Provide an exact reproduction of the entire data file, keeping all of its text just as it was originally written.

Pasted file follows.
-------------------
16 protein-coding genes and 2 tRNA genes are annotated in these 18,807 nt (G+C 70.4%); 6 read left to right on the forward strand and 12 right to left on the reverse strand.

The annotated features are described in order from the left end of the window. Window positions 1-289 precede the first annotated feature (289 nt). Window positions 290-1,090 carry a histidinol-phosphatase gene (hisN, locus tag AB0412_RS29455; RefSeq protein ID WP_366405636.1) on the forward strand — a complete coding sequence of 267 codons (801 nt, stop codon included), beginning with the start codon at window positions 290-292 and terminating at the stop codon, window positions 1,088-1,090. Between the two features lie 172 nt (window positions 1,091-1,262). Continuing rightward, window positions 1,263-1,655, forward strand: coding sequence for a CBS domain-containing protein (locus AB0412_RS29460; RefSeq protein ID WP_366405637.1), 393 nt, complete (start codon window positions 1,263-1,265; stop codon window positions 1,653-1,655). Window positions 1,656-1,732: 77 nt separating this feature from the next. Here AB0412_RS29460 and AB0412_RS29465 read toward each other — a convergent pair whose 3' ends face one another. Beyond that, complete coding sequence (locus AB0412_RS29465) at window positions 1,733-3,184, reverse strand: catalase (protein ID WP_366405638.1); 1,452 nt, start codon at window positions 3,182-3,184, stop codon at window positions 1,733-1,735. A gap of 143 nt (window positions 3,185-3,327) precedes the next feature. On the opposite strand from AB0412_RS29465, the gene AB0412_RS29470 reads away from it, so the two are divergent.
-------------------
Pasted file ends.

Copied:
16 protein-coding genes and 2 tRNA genes are annotated in these 18,807 nt (G+C 70.4%); 6 read left to right on the forward strand and 12 right to left on the reverse strand.

The annotated features are described in order from the left end of the window. Window positions 1-289 precede the first annotated feature (289 nt). Window positions 290-1,090 carry a histidinol-phosphatase gene (hisN, locus tag AB0412_RS29455; RefSeq protein ID WP_366405636.1) on the forward strand — a complete coding sequence of 267 codons (801 nt, stop codon included), beginning with the start codon at window positions 290-292 and terminating at the stop codon, window positions 1,088-1,090. Between the two features lie 172 nt (window positions 1,091-1,262). Continuing rightward, window positions 1,263-1,655, forward strand: coding sequence for a CBS domain-containing protein (locus AB0412_RS29460; RefSeq protein ID WP_366405637.1), 393 nt, complete (start codon window positions 1,263-1,265; stop codon window positions 1,653-1,655). Window positions 1,656-1,732: 77 nt separating this feature from the next. Here AB0412_RS29460 and AB0412_RS29465 read toward each other — a convergent pair whose 3' ends face one another. Beyond that, complete coding sequence (locus AB0412_RS29465) at window positions 1,733-3,184, reverse strand: catalase (protein ID WP_366405638.1); 1,452 nt, start codon at window positions 3,182-3,184, stop codon at window positions 1,733-1,735. A gap of 143 nt (window positions 3,185-3,327) precedes the next feature. On the opposite strand from AB0412_RS29465, the gene AB0412_RS29470 reads away from it, so the two are divergent.